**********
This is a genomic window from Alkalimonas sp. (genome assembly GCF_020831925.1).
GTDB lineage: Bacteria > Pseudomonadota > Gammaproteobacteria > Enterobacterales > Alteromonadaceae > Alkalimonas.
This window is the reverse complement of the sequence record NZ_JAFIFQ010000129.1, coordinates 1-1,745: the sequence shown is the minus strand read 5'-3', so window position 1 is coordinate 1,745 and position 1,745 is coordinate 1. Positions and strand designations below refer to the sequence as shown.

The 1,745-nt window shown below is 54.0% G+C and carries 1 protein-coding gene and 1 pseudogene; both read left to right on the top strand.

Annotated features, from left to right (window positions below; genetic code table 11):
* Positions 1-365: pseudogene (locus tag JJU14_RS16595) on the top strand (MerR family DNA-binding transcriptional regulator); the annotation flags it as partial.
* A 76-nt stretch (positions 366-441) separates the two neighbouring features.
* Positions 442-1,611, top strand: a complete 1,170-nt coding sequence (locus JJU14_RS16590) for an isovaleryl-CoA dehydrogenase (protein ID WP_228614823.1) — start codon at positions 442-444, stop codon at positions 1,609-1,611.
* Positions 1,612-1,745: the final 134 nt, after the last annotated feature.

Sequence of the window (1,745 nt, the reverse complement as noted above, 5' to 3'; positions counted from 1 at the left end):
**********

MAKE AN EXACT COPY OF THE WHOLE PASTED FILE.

This is a genomic window from Alkalimonas sp. (genome assembly GCF_020831925.1).
GTDB lineage: Bacteria > Pseudomonadota > Gammaproteobacteria > Enterobacterales > Alteromonadaceae > Alkalimonas.
This window is the reverse complement of the sequence record NZ_JAFIFQ010000129.1, coordinates 1-1,745: the sequence shown is the minus strand read 5'-3', so window position 1 is coordinate 1,745 and position 1,745 is coordinate 1. Positions and strand designations below refer to the sequence as shown.

The 1,745-nt window shown below is 54.0% G+C and carries 1 protein-coding gene and 1 pseudogene; both read left to right on the top strand.

Annotated features, from left to right (window positions below; genetic code table 11):
* Positions 1-365: pseudogene (locus tag JJU14_RS16595) on the top strand (MerR family DNA-binding transcriptional regulator); the annotation flags it as partial.
* A 76-nt stretch (positions 366-441) separates the two neighbouring features.
* Positions 442-1,611, top strand: a complete 1,170-nt coding sequence (locus JJU14_RS16590) for an isovaleryl-CoA dehydrogenase (protein ID WP_228614823.1) — start codon at positions 442-444, stop codon at positions 1,609-1,611.
* Positions 1,612-1,745: the final 134 nt, after the last annotated feature.

Sequence of the window (1,745 nt, the reverse complement as noted above, 5' to 3'; positions counted from 1 at the left end):